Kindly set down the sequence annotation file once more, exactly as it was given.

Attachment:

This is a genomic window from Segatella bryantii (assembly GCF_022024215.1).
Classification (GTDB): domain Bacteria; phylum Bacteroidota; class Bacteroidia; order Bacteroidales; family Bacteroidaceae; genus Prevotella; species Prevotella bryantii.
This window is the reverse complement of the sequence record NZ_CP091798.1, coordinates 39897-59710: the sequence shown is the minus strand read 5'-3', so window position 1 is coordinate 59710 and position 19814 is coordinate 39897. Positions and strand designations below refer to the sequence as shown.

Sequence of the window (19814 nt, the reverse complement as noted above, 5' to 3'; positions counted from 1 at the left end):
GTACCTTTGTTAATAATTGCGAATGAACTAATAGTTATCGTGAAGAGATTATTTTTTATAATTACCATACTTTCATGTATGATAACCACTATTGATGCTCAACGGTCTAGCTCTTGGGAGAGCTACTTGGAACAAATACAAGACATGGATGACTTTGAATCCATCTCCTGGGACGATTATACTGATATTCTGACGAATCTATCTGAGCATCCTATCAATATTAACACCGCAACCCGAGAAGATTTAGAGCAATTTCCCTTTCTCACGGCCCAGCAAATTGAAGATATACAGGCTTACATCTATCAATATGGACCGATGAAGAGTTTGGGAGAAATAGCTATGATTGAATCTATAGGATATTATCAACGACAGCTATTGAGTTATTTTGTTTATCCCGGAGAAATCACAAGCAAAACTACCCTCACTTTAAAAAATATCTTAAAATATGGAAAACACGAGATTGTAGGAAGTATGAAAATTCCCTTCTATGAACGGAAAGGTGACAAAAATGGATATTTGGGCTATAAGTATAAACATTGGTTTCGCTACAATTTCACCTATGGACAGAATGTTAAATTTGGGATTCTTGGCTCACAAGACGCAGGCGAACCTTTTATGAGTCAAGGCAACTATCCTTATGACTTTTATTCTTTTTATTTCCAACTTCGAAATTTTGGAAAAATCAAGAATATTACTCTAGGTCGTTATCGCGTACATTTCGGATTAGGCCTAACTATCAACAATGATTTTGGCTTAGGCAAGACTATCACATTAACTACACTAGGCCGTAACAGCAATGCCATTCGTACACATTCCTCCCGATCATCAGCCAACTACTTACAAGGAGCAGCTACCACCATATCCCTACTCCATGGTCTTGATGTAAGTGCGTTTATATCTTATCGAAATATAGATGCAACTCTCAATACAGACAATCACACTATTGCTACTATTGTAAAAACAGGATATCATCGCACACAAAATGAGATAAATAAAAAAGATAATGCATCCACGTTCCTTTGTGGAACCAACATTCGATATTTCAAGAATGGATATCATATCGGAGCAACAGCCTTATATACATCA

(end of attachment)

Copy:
This is a genomic window from Segatella bryantii (assembly GCF_022024215.1).
Classification (GTDB): domain Bacteria; phylum Bacteroidota; class Bacteroidia; order Bacteroidales; family Bacteroidaceae; genus Prevotella; species Prevotella bryantii.
This window is the reverse complement of the sequence record NZ_CP091798.1, coordinates 39897-59710: the sequence shown is the minus strand read 5'-3', so window position 1 is coordinate 59710 and position 19814 is coordinate 39897. Positions and strand designations below refer to the sequence as shown.

Sequence of the window (19814 nt, the reverse complement as noted above, 5' to 3'; positions counted from 1 at the left end):
GTACCTTTGTTAATAATTGCGAATGAACTAATAGTTATCGTGAAGAGATTATTTTTTATAATTACCATACTTTCATGTATGATAACCACTATTGATGCTCAACGGTCTAGCTCTTGGGAGAGCTACTTGGAACAAATACAAGACATGGATGACTTTGAATCCATCTCCTGGGACGATTATACTGATATTCTGACGAATCTATCTGAGCATCCTATCAATATTAACACCGCAACCCGAGAAGATTTAGAGCAATTTCCCTTTCTCACGGCCCAGCAAATTGAAGATATACAGGCTTACATCTATCAATATGGACCGATGAAGAGTTTGGGAGAAATAGCTATGATTGAATCTATAGGATATTATCAACGACAGCTATTGAGTTATTTTGTTTATCCCGGAGAAATCACAAGCAAAACTACCCTCACTTTAAAAAATATCTTAAAATATGGAAAACACGAGATTGTAGGAAGTATGAAAATTCCCTTCTATGAACGGAAAGGTGACAAAAATGGATATTTGGGCTATAAGTATAAACATTGGTTTCGCTACAATTTCACCTATGGACAGAATGTTAAATTTGGGATTCTTGGCTCACAAGACGCAGGCGAACCTTTTATGAGTCAAGGCAACTATCCTTATGACTTTTATTCTTTTTATTTCCAACTTCGAAATTTTGGAAAAATCAAGAATATTACTCTAGGTCGTTATCGCGTACATTTCGGATTAGGCCTAACTATCAACAATGATTTTGGCTTAGGCAAGACTATCACATTAACTACACTAGGCCGTAACAGCAATGCCATTCGTACACATTCCTCCCGATCATCAGCCAACTACTTACAAGGAGCAGCTACCACCATATCCCTACTCCATGGTCTTGATGTAAGTGCGTTTATATCTTATCGAAATATAGATGCAACTCTCAATACAGACAATCACACTATTGCTACTATTGTAAAAACAGGATATCATCGCACACAAAATGAGATAAATAAAAAAGATAATGCATCCACGTTCCTTTGTGGAACCAACATTCGATATTTCAAGAATGGATATCATATCGGAGCAACAGCCTTATATACATCA